Finding Your Best Friend

Posted On: Feb 21, 2019By Mike Genung

This should be the easiest, and hopefully, one of the more enjoyable chapters of this book. When a marriage blows up from sexual sin, all sense of friendship, fun, and adventure in the relationship can be lost. Today’s assignment: date your spouse once a week for the next three months.

“Once a week for the next three months?! We have jobs, kids, families, and bills to pay. How ’bout once a month? We’ve been married for years and don’t need it; it’s not like when we were dating before we got married.”

Yes, you need it.

Think back to when you first met your spouse. How crazy and over the top did you go for him or her? Remember chapter six of this workbook. What’s the biggest priority in your life, second only to God? When’s the last time you went overboard for your spouse? How do you think they would feel if you did? Loved? Cared for? Like they’re a big priority to you?

A while back, Michelle and I were having a rough patch in our marriage. We’d drifted so far apart that neither of us knew how to get our relationship going again. It was so bad that Michelle wondered aloud whether our marriage had run its course. Our relationship was fading, and we desperately needed to make changes.

We started going out once a week. Money was tight, so we often met at our church café where meals were inexpensive. Occasionally, we went to a theater where movies that have been out for a while were one dollar for a ticket. Or we just walked around a mall and had fun window-shopping.

The effect on our relationship was amazing. We started laughing again and having fun for the first time in years. The friendship we’d lost resurfaced; wounds started to heal. Life got better.

This came about from making a conscientious decision that no matter what it took, we were going to make our marriage a priority and rebuild it. We both worked, had four kids, and little money, but we didn’t let that stop us.

When my relationship with my wife is on the rocks, life sucks. Work’s a chore, I want to hang my head at home, and feel like a poser in church. I don’t sleep well. God made Michelle and me as one flesh—we’re not supposed to feel like everything’s okay when our marriage is hurting.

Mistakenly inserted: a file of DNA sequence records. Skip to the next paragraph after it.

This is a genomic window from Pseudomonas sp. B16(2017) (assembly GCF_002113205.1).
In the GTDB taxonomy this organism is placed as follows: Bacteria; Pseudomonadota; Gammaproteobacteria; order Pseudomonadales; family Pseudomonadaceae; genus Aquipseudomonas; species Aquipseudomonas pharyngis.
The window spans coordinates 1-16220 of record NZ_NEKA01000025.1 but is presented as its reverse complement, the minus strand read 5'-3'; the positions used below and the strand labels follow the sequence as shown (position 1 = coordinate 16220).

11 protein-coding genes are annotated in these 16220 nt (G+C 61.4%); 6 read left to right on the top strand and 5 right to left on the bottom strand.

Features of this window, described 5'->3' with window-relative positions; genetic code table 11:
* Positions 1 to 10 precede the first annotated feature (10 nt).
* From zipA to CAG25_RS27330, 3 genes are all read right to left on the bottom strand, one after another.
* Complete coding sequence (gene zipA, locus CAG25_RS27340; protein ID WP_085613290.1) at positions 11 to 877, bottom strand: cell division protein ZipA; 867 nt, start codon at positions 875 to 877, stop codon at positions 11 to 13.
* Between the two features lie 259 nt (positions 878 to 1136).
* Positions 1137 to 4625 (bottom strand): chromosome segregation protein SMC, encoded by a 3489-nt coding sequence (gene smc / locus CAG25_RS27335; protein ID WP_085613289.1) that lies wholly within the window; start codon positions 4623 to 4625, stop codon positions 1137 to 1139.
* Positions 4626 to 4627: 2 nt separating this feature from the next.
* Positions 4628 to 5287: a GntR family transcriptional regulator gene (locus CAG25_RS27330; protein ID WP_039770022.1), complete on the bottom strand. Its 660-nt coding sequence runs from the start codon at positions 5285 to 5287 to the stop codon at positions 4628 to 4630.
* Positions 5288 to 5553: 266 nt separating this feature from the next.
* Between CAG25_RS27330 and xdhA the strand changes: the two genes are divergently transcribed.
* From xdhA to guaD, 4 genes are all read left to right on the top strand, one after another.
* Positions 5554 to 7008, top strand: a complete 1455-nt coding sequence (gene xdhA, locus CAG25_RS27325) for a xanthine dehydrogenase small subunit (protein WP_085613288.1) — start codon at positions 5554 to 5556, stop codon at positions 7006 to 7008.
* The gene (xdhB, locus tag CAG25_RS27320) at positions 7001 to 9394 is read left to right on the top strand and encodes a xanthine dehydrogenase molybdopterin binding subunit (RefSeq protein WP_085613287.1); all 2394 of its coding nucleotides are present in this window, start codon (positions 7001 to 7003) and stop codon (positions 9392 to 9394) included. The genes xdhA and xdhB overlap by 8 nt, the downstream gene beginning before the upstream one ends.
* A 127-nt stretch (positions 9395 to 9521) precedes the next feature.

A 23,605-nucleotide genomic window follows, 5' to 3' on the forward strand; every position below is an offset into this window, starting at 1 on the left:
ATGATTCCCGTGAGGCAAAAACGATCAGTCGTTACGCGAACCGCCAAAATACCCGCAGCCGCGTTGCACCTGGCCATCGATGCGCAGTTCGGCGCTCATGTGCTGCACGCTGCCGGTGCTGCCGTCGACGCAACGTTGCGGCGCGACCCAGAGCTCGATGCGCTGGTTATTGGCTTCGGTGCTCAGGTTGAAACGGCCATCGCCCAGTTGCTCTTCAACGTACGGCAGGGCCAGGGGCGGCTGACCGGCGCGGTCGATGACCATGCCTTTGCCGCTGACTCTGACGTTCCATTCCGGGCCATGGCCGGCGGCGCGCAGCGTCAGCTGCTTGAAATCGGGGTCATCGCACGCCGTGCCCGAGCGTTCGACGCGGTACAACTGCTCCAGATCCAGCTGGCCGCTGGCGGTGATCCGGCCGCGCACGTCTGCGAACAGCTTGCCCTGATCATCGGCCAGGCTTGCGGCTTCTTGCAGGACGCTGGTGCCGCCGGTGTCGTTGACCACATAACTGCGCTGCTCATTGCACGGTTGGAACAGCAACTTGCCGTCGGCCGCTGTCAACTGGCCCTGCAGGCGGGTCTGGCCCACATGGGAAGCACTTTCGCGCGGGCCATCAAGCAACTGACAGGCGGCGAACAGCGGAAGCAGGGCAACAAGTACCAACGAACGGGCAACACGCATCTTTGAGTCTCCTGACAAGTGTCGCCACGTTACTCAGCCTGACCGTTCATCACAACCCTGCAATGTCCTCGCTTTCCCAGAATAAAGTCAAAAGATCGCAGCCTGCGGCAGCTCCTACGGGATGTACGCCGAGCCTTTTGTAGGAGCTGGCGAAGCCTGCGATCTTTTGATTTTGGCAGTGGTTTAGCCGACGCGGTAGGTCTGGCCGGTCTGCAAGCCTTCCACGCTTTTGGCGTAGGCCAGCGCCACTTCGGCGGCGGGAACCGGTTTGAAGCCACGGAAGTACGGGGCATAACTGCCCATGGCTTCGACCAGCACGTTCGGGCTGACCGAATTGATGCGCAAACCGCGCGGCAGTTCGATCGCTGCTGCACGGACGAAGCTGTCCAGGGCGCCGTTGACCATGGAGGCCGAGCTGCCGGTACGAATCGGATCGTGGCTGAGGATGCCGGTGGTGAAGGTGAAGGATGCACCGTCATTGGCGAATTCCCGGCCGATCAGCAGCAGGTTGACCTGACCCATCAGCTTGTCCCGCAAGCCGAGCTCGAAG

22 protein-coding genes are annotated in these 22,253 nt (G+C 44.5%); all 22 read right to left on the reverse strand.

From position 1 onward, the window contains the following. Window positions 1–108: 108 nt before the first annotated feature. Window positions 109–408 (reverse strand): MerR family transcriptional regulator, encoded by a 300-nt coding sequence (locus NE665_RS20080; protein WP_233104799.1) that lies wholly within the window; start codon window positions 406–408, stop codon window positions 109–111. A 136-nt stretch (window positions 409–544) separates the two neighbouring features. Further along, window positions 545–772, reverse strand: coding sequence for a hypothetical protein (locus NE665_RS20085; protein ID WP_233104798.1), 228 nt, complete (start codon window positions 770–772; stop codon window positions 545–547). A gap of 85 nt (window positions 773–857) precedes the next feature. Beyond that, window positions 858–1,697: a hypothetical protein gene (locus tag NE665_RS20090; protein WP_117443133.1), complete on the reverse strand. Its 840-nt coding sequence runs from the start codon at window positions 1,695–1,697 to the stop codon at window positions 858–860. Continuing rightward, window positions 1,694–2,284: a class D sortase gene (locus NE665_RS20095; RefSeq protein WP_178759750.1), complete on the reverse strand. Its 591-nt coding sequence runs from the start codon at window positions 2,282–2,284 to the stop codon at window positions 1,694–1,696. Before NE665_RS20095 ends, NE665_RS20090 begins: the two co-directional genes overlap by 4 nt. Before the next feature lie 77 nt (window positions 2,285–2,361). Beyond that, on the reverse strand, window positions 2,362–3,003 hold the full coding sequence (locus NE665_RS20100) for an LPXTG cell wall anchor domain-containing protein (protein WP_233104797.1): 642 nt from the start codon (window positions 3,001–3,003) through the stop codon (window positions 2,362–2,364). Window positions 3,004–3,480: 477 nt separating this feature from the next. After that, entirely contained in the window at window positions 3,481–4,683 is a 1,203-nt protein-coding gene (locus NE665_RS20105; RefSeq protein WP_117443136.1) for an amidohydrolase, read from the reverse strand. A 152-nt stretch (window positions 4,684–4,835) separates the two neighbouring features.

Perhaps there is still resistance. “My kids/family/friends/church/office need me. I don’t have time.” Yeah, and so does your spouse; they come first. If your marriage is dying and your church is guilt-tripping you about not “doing enough for God,” tell them no, or find another church. Yes, your kids need you, but don’t you think your kids want to see Mom and Dad having fun together instead of fighting—or worse? How about the office? I know we’re living in tough economic times, but at some point, you’ll either need to make the time to date your spouse, or tell your employer you can’t do sixty-hour workweeks.

If you have kids, get a babysitter. If you can’t afford one, the teens in your church may be willing to do it as ministry. Ask around to see what’s available.

If money’s tight, get creative. You don’t need an expensive restaurant every week, just a place where you can get away from everyone and focus on getting to know each other.

When you go out, turn your cell phones off. Give each other your best; no distractions allowed.

If your kids are in school, meeting for lunch during the workweek is an easy way to avoid the need for a babysitter.

I strongly encourage you to plan a weekend away for the two of you. It will cost a little more, but every investment made in your marriage will provide an excellent return on your money and time.

When you’re on a date, refrain from discussing kids, work, and family. Focus on each other. Share your dreams. Talk from the heart, but if possible, try to set recovery topics aside. Have fun. Sometimes we can get so deeply immersed in support groups, counseling, and all that heavy stuff that we forget what it feels like just to unwind and have fun. Your marriage needs this.

Today’s action step is to set a dating plan. Work together to find the best way to make it happen, and start this week.

Excerpted from Mike Genung’s book, The Wife’s Heart; Healing from Your Husband’s Porn Addiction and Adultery

Image Copyright :Cathy Yeulet